Productivity to me is spending time outside, eating three meals, doing something creative and socializing amply. This usually happens on the weekends, since my weeks are occupied by school.
As students, we’re intimately engaged in the economy of time. There is an understanding among us that anything done recreationally chips into time spent doing the supreme activity of working. This is an implied continuum, where fun and work oppose each other.
I often hear myself saying to friends that I “have to get back” because deadlines chronically loom. In this way, I pit my social life against my “productive” life, insinuating it is unproductive to spend time with the people I love.
Of course, we must dedicate time to our studies. In the pursuit of a bachelor’s degree, doing my homework is certainly more productive than sitting on the couch with my friends.
However, our lives are so entrenched in “productivity culture” that I fear we as students are losing our ability to be fun and interesting people after hours.
I want to define what I mean when I say productivity culture, and it doesn’t only apply to work. It is a way of conceptualizing the world that approaches every aspect of life as an avenue for self-improvement. This framework does not see reading a book as a way to indulge one’s interests or escape life’s monotony, but rather as a challenge to read as efficiently as possible — as if each book earns its reader an intelligence credit.
This toxicity even seeps into our language. We refer to conversations as unproductive, resting as unproductive, weekends as unproductive, as if these parts of life are supposed to produce something.
This way of seeing life commodifies leisure and likens its subjects to machines.
If we subscribe to this culture, even subconsciously, we will find ourselves feeling unfulfilled in our free time.
To avoid this, I advocate for occasionally doing things on a whim –– for no particular reason. Activities that don’t work to improve a corner of your life, even activities that are unhealthy. Because ultimately, where is the fun in only doing what you ought to?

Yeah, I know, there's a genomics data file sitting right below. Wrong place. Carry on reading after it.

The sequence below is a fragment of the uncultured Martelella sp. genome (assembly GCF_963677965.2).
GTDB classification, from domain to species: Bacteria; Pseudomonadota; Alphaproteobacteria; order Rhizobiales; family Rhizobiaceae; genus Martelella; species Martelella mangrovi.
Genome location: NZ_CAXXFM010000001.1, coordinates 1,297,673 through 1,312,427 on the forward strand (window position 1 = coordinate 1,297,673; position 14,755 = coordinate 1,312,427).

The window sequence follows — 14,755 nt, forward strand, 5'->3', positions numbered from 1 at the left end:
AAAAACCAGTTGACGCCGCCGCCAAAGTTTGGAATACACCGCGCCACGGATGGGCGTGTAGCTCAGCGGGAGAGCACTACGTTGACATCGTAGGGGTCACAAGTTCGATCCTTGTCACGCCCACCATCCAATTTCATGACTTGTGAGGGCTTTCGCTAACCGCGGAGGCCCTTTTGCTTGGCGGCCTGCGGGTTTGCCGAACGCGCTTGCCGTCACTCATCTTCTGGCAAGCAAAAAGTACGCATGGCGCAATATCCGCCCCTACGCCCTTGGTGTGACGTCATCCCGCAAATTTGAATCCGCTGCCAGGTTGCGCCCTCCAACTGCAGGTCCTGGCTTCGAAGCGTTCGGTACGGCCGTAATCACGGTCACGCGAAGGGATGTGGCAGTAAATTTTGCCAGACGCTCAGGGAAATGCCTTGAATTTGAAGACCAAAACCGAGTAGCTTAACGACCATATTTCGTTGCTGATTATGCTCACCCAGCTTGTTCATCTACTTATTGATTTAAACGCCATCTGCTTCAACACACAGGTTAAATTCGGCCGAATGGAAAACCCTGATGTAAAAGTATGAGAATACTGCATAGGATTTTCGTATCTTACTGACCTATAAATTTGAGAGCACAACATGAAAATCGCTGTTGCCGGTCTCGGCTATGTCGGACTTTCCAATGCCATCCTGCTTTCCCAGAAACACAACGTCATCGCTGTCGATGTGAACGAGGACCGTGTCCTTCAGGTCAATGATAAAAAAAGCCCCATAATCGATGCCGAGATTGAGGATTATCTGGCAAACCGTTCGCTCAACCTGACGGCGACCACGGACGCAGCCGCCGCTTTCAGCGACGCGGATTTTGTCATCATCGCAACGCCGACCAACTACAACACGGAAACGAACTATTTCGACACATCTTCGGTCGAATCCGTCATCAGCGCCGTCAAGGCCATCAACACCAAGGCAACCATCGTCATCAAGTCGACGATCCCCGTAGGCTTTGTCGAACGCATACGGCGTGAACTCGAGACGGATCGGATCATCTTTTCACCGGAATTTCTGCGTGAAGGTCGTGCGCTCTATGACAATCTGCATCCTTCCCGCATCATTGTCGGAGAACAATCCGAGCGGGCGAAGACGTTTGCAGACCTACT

Here is a non-exhaustive list of activities you can do to fight your internalized need for productivity:
- Walk to the nearest body of water.
- Sit on a bench and stare at strangers.
- Cut up one of your shirts.
- Take pictures of absurd pieces of trash (e.g. an open can of Vienna sausages with a plastic fork sticking out of it).
- Draw something on a napkin and throw it away.
We should do things that remind us that we are alive. We have the agency to do what doesn’t advance our careers, make us prettier or work toward any tangible goal. We can do things that are even a little bad for us or a waste of time.
We collectively need to sever the continuum of fun and work. Leisure hours are not unproductive because they “cut into” productive hours –– they exist on entirely different planes.
Productivity should be relegated to the sphere of work. We should allow ourselves to relish in our recreation without thinking of what purpose it serves and be active participants in our own lives.
I like to say yes to things even if I know they will be unproductive, meaning I won’t gain anything in the end. As long as I’m alive, I will always have to work, but it’s only so often that I have the privilege to waste time.